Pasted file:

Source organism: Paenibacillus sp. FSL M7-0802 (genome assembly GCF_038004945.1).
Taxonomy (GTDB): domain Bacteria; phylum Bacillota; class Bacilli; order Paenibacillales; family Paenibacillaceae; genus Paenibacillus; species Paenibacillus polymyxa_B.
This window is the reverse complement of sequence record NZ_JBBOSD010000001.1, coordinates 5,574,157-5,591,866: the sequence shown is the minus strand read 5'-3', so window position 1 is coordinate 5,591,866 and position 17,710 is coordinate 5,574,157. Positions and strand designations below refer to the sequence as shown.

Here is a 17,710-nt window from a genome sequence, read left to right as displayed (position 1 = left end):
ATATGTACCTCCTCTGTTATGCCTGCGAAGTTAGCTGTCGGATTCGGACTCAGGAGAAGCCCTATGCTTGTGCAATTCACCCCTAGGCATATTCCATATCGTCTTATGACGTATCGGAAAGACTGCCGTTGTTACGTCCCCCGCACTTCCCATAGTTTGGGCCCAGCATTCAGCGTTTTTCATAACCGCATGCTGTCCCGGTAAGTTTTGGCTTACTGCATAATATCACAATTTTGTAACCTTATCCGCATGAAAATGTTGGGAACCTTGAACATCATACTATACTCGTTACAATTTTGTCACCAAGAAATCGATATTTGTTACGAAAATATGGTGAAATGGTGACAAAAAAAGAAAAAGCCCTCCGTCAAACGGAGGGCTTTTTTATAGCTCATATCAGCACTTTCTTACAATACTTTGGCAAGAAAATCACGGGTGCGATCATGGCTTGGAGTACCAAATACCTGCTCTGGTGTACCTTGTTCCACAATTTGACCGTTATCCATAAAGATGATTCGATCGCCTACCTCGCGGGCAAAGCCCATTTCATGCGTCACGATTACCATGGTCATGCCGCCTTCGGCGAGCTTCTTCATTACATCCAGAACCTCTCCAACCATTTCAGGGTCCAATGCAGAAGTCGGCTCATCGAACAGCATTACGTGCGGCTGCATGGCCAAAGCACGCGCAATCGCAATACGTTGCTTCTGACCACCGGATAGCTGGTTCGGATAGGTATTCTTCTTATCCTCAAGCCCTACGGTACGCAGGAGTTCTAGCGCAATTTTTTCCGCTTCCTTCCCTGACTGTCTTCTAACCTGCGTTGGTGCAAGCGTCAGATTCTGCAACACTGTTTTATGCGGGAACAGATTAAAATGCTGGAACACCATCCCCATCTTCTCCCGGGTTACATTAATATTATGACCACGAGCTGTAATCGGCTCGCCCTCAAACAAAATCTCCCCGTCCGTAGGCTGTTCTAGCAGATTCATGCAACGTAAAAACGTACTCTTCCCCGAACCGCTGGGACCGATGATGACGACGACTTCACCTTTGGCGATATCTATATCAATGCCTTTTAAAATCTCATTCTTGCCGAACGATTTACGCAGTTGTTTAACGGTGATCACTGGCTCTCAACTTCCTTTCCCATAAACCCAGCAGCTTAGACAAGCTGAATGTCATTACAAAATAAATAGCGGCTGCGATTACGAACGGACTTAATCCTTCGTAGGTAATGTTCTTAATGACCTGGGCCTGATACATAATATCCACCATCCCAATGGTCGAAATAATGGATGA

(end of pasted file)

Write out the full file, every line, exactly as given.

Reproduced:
Source organism: Paenibacillus sp. FSL M7-0802 (genome assembly GCF_038004945.1).
Taxonomy (GTDB): domain Bacteria; phylum Bacillota; class Bacilli; order Paenibacillales; family Paenibacillaceae; genus Paenibacillus; species Paenibacillus polymyxa_B.
This window is the reverse complement of sequence record NZ_JBBOSD010000001.1, coordinates 5,574,157-5,591,866: the sequence shown is the minus strand read 5'-3', so window position 1 is coordinate 5,591,866 and position 17,710 is coordinate 5,574,157. Positions and strand designations below refer to the sequence as shown.

Here is a 17,710-nt window from a genome sequence, read left to right as displayed (position 1 = left end):
ATATGTACCTCCTCTGTTATGCCTGCGAAGTTAGCTGTCGGATTCGGACTCAGGAGAAGCCCTATGCTTGTGCAATTCACCCCTAGGCATATTCCATATCGTCTTATGACGTATCGGAAAGACTGCCGTTGTTACGTCCCCCGCACTTCCCATAGTTTGGGCCCAGCATTCAGCGTTTTTCATAACCGCATGCTGTCCCGGTAAGTTTTGGCTTACTGCATAATATCACAATTTTGTAACCTTATCCGCATGAAAATGTTGGGAACCTTGAACATCATACTATACTCGTTACAATTTTGTCACCAAGAAATCGATATTTGTTACGAAAATATGGTGAAATGGTGACAAAAAAAGAAAAAGCCCTCCGTCAAACGGAGGGCTTTTTTATAGCTCATATCAGCACTTTCTTACAATACTTTGGCAAGAAAATCACGGGTGCGATCATGGCTTGGAGTACCAAATACCTGCTCTGGTGTACCTTGTTCCACAATTTGACCGTTATCCATAAAGATGATTCGATCGCCTACCTCGCGGGCAAAGCCCATTTCATGCGTCACGATTACCATGGTCATGCCGCCTTCGGCGAGCTTCTTCATTACATCCAGAACCTCTCCAACCATTTCAGGGTCCAATGCAGAAGTCGGCTCATCGAACAGCATTACGTGCGGCTGCATGGCCAAAGCACGCGCAATCGCAATACGTTGCTTCTGACCACCGGATAGCTGGTTCGGATAGGTATTCTTCTTATCCTCAAGCCCTACGGTACGCAGGAGTTCTAGCGCAATTTTTTCCGCTTCCTTCCCTGACTGTCTTCTAACCTGCGTTGGTGCAAGCGTCAGATTCTGCAACACTGTTTTATGCGGGAACAGATTAAAATGCTGGAACACCATCCCCATCTTCTCCCGGGTTACATTAATATTATGACCACGAGCTGTAATCGGCTCGCCCTCAAACAAAATCTCCCCGTCCGTAGGCTGTTCTAGCAGATTCATGCAACGTAAAAACGTACTCTTCCCCGAACCGCTGGGACCGATGATGACGACGACTTCACCTTTGGCGATATCTATATCAATGCCTTTTAAAATCTCATTCTTGCCGAACGATTTACGCAGTTGTTTAACGGTGATCACTGGCTCTCAACTTCCTTTCCCATAAACCCAGCAGCTTAGACAAGCTGAATGTCATTACAAAATAAATAGCGGCTGCGATTACGAACGGACTTAATCCTTCGTAGGTAATGTTCTTAATGACCTGGGCCTGATACATAATATCCACCATCCCAATGGTCGAAATAATGGATGA